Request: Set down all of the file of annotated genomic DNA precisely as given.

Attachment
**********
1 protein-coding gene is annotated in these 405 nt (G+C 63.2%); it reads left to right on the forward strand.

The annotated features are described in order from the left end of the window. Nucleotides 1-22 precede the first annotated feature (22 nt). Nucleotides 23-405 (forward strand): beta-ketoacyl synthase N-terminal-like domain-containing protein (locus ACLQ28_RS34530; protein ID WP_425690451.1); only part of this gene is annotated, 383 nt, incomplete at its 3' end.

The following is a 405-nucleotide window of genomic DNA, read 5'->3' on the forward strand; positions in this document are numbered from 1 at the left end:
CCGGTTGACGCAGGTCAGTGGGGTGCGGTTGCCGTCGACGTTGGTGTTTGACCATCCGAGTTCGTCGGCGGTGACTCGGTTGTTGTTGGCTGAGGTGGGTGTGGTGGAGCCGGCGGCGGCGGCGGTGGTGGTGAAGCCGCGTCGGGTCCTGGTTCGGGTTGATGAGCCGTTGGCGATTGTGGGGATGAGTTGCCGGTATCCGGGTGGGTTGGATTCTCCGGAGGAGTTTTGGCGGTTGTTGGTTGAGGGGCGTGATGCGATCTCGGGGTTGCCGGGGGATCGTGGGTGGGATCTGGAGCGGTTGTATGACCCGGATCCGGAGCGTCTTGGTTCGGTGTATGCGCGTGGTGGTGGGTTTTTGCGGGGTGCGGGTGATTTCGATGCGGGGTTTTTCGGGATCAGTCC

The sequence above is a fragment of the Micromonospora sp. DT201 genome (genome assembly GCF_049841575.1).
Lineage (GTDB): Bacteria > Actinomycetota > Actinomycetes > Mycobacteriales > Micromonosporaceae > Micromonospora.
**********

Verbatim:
1 protein-coding gene is annotated in these 405 nt (G+C 63.2%); it reads left to right on the forward strand.

The annotated features are described in order from the left end of the window. Nucleotides 1-22 precede the first annotated feature (22 nt). Nucleotides 23-405 (forward strand): beta-ketoacyl synthase N-terminal-like domain-containing protein (locus ACLQ28_RS34530; protein ID WP_425690451.1); only part of this gene is annotated, 383 nt, incomplete at its 3' end.

The following is a 405-nucleotide window of genomic DNA, read 5'->3' on the forward strand; positions in this document are numbered from 1 at the left end:
CCGGTTGACGCAGGTCAGTGGGGTGCGGTTGCCGTCGACGTTGGTGTTTGACCATCCGAGTTCGTCGGCGGTGACTCGGTTGTTGTTGGCTGAGGTGGGTGTGGTGGAGCCGGCGGCGGCGGCGGTGGTGGTGAAGCCGCGTCGGGTCCTGGTTCGGGTTGATGAGCCGTTGGCGATTGTGGGGATGAGTTGCCGGTATCCGGGTGGGTTGGATTCTCCGGAGGAGTTTTGGCGGTTGTTGGTTGAGGGGCGTGATGCGATCTCGGGGTTGCCGGGGGATCGTGGGTGGGATCTGGAGCGGTTGTATGACCCGGATCCGGAGCGTCTTGGTTCGGTGTATGCGCGTGGTGGTGGGTTTTTGCGGGGTGCGGGTGATTTCGATGCGGGGTTTTTCGGGATCAGTCC

The sequence above is a fragment of the Micromonospora sp. DT201 genome (genome assembly GCF_049841575.1).
Lineage (GTDB): Bacteria > Actinomycetota > Actinomycetes > Mycobacteriales > Micromonosporaceae > Micromonospora.